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Shasta Lake, which is 100 feet (30 meters) below its normal levels, is shown behind Shasta Dam with Mount Shasta in background  in Shasta, California January 23, 2014. California Governor Jerry Brown last week declared a drought emergency, and the dry year of 2013 has left fresh water reservoirs with a fraction of their normal water reserves. Picture taken January 23, 2014.  REUTERS/Robert Galbraith (UNITED STATES - Tags: ENVIRONMENT) - RTX17T2B
Brookings Now

10 facts about water policy and infrastructure in the US

Alison Burke

From the water safety crisis in Flint, Michigan to the near-disaster with the Oroville Dam in California, a string of water-related events have made headlines, and called into question the U.S. focus on keeping critical water systems safe and functioning.

In advance of the U.S.-focused Water Week and the U.N. World Water Day, Brookings experts have explored many dimensions of water infrastructure. 10 facts derived from their research are highlighted below.

1. Water plays a critical role in the economy

As Metropolitan Policy Program experts Lynn E. Broaddus and Joseph Kane put it, “water means business.” 30 of the country’s largest water utilities support up to $52 billion in economic output and 289,000 jobs annually, and millions of households, businesses, and industries depend on water systems every day. Investing in water infrastructure ensures that these industries stay afloat, and more investment often means more jobs, say Broaddus and Kane.

2. The federal government only accounts for a small share of total public spending on water infrastructure

Despite the economic importance of water and calls for increased infrastructure investment from the Trump administration, the federal government actually plays a small role relative to states and localities, which are responsible for almost 96 percent of public spending on drinking water and wastewater facilities nationally each year. According to Kane and Broaddus, this means that regional actors, including water utilities, are shouldering a greater financial burden and must target resources more efficiently and equitably.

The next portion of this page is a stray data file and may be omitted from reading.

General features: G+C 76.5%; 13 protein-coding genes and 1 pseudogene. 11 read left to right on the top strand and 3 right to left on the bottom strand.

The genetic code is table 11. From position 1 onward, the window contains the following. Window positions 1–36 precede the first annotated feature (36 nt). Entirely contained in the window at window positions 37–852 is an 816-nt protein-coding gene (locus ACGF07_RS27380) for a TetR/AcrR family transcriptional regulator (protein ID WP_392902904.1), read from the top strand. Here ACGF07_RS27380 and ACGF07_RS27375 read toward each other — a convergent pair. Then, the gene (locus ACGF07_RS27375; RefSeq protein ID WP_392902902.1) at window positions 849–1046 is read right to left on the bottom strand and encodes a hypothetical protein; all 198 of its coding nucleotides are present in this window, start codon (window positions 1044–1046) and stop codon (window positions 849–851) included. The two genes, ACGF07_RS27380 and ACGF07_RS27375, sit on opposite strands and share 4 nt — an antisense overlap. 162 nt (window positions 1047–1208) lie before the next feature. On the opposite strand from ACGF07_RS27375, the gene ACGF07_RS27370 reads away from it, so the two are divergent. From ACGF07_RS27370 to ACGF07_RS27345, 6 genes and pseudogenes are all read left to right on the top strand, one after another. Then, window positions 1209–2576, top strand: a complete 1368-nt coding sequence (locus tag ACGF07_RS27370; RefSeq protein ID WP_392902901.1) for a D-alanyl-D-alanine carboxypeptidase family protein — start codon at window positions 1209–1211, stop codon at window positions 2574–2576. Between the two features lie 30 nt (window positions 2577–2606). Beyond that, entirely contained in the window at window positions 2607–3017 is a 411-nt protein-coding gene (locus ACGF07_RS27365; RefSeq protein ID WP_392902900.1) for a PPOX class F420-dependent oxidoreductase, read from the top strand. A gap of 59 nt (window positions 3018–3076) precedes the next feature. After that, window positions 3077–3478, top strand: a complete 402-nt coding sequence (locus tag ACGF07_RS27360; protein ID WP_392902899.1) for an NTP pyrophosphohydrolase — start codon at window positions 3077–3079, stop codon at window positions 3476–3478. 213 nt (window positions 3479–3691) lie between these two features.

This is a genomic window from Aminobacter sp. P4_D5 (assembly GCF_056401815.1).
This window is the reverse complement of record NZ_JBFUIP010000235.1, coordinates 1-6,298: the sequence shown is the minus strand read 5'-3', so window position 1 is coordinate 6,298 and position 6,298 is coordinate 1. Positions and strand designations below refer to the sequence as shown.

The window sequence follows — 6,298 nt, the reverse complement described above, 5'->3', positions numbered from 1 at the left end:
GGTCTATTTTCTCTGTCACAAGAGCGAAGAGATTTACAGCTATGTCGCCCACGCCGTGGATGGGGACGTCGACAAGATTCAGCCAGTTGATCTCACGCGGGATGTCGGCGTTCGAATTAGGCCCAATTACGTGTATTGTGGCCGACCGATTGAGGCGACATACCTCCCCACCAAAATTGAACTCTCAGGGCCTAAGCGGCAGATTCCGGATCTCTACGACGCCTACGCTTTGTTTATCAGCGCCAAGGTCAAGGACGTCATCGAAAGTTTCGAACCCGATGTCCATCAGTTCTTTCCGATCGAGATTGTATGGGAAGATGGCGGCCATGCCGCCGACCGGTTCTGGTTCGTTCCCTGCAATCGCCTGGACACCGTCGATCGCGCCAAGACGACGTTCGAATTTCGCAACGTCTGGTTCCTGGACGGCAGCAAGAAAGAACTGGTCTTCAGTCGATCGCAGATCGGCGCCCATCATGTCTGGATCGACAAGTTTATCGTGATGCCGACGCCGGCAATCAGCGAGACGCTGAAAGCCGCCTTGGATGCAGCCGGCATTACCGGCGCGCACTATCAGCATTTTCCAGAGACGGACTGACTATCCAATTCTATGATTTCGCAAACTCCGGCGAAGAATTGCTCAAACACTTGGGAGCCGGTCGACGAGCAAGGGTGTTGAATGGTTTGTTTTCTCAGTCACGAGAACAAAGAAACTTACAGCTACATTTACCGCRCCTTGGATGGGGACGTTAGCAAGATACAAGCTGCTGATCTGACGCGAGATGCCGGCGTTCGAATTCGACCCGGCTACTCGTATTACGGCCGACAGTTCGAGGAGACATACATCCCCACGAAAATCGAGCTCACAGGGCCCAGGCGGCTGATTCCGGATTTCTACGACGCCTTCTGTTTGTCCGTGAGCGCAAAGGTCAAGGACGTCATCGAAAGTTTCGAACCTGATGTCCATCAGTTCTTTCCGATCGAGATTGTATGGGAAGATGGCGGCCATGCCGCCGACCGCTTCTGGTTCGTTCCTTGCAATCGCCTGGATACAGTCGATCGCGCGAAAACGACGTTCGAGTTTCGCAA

3. Geographic and political boundaries can pose challenges to water investment

It can be difficult, however, to coordinate regional action. Kane points out that there are nearly 52,000 community water systems in the U.S., and these frequently cross geographic and political boundaries and touch multiple watersheds and users. This can lead to both operational inefficiencies and difficulties accelerating future investment.

4. The cost of water is on the rise in many cities

To cover the cost of needed upgrades and other repairs, utilities are charging users more for services. According to Kane and Broaddus, water rates are increasing in many cities across the U.S., with some estimates showing that the average monthly residential bill has gone up by 48 percent since 2010. And, relative to other expenses, households have seen the price of water and sewer services soar over the past two decades.

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5. There’s a mismatch between water investment demand and institutional capacity

Facing a backlog of repairs, many utilities are struggling to modernize existing facilities. Kane explains that while more than 88 percent of Americans believe some type of action is needed to solve the country’s water infrastructure challenges, only about 17 percent of utilities are confident that they can just cover the cost of existing service through rates and fees—let alone pursue needed upgrades.